The risk of Down syndrome increases with maternal age, rising from one in 1,250 for a 25-year-old to roughly one in 100 for a 40-year-old. Sequenom said it developed the test for the estimated 750,000 high-risk pregnancies in the U.S. each year.

Like similar tests used to determine unborn babies’ sex or paternity, MaterniT21 has not been approved by the U.S. Food and Drug Administration.

Copyright 2011 ABC News Radio

Wednesday
Oct122011

Folic Acid in Pregnancy Cuts Risk of Language Delay

iStockphoto/Thinkstock(OSLO, Norway) -- Taking extra folic acid in the weeks leading up to and just following getting pregnant could reduce the risk of the child having severe language delay, according to new research from Norway.

The study tracked the use of folic acid supplements and other supplements in nearly 40,000 expectant women and their children and found that those women who took folic acid in the four weeks prior to and eight weeks after conception had children who were about half as likely to experience severe language delay at age 3.  Toddlers who could only speak in one word or unintelligible utterance were rated as having severe language delay.

Folic acid, also known as folate, is a type of vitamin B found in green leafy vegetables, citrus fruits, dried beans, and liver.  Folic acid is an essential vitamin the body needs for proper functioning, particularly during the first few weeks of life.

Folic acid is known to be an important prenatal nutrient and has been tied to reduced birth defects and a lowered risk of premature birth when taken by expectant mother.  This study is the first to suggest that this nutrient is specifically related to severe language delay.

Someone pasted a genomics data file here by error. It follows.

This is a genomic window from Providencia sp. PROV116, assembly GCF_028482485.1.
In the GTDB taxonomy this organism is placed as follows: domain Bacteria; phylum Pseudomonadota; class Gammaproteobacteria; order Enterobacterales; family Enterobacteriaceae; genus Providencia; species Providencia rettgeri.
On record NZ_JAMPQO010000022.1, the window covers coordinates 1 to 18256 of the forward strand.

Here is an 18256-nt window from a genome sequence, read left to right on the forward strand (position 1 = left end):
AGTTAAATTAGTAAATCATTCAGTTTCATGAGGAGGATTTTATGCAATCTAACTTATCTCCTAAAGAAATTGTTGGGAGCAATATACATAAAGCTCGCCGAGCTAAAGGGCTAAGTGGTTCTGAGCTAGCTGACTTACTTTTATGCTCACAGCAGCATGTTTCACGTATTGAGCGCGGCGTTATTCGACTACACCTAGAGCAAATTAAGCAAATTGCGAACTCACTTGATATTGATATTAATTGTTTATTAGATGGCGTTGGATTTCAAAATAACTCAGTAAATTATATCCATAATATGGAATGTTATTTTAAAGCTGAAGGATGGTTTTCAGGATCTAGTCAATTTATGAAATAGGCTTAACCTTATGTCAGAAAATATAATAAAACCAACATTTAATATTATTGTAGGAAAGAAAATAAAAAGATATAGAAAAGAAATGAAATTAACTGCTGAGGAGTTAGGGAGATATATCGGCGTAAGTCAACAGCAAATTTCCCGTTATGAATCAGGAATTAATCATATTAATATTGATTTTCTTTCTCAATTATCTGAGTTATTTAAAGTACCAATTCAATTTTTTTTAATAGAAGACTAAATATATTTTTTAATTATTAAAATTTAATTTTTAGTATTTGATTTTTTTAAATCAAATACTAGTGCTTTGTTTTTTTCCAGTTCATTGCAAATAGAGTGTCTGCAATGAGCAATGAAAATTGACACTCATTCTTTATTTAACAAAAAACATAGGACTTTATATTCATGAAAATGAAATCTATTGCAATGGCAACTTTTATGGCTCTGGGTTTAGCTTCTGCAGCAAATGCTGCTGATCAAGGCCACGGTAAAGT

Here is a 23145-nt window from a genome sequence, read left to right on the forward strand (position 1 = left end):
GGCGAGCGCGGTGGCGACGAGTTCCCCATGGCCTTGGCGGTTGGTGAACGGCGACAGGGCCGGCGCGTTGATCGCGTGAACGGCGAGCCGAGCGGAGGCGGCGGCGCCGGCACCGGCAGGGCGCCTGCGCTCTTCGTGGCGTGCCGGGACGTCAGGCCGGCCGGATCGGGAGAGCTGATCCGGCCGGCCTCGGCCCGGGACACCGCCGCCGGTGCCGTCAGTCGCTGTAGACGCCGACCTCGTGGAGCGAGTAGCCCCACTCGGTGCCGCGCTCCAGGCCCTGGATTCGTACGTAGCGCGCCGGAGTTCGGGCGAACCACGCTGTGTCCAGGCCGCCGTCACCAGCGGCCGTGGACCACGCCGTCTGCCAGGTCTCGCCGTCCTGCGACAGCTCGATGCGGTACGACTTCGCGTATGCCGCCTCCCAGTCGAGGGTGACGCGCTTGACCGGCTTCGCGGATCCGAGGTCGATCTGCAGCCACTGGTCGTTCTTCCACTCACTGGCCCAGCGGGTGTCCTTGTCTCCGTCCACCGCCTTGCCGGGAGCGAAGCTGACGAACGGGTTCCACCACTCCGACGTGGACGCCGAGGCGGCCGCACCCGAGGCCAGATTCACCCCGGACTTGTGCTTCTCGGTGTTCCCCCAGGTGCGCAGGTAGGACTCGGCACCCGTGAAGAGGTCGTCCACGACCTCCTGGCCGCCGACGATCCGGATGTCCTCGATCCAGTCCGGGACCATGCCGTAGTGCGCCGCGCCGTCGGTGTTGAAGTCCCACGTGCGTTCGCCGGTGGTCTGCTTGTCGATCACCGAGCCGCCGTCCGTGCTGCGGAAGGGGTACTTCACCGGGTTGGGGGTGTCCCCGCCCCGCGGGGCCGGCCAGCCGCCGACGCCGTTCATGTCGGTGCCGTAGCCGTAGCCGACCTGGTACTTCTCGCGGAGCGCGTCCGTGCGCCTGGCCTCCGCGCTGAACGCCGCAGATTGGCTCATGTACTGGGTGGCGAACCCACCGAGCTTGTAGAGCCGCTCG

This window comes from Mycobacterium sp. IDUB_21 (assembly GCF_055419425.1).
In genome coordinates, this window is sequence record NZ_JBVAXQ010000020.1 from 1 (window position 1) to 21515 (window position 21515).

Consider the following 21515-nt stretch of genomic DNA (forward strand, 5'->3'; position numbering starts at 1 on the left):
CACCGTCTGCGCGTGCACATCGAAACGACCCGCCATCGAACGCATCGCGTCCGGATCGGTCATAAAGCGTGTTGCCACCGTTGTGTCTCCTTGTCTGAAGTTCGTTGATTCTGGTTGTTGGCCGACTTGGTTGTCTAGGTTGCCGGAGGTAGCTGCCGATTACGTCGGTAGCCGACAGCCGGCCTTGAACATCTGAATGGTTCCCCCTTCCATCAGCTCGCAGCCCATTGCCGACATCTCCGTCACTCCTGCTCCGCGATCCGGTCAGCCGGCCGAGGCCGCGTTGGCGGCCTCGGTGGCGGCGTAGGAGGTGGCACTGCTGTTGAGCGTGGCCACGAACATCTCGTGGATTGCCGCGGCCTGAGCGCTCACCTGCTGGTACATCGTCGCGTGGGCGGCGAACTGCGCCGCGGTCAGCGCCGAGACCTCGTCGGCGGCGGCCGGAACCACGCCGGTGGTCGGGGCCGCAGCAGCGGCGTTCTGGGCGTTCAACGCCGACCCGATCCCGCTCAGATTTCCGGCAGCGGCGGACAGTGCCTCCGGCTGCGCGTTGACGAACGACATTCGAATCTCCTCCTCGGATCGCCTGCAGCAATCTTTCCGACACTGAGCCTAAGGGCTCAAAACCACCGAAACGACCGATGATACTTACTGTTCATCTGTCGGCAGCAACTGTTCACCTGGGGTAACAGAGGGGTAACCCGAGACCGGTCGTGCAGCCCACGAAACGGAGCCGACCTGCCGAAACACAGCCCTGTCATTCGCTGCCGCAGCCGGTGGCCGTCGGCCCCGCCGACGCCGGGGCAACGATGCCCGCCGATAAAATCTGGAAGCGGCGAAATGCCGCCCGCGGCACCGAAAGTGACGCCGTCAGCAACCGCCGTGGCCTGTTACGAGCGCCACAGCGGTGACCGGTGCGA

“If in future research this relationship were shown to be causal, it would have important implications for understanding the biological processes underlying disrupted neurodevelopment, for the prevention of neurodevelopmental disorders, and for policies of folic acid supplementation for women of reproductive age,” study author Christine Roth of the Norwegian Institute of Public Health, writes.

The study was published Tuesday in the October issue of the Journal of the American Medical Association.

Copyright 2011 ABC News Radio

Monday
Jul112011

Fetal and Birth-Related Complications May Be Linked to Autism

Photodisc/Thinkstock(BOSTON) -- Pooling the results of 40 previously published studies, researchers at the Harvard School of Public Health have identified conditions in the womb and just after birth that may be linked to autism.

After examining more than 60 prenatal and neonatal risk factors, they found that more than 15 were associated with an increased risk of autism.  Among them were: umbilical-cord complications, fetal distress, birth injury, maternal hemorrhage, low birth weight, congenital malformations, feeding difficulties, neonatal anemia, and a low 5-minute Apgar score.

The authors of the study, published Monday in Pediatrics, concluded that “there is insufficient evidence to implicate any one perinatal or neonatal factor in autism etiology, although there is some evidence to suggest that exposure to a broad class of conditions reflecting general compromises to perinatal and neonatal health may increase the risk.”

Copyright 2011 ABC News Radio







ABC News Radio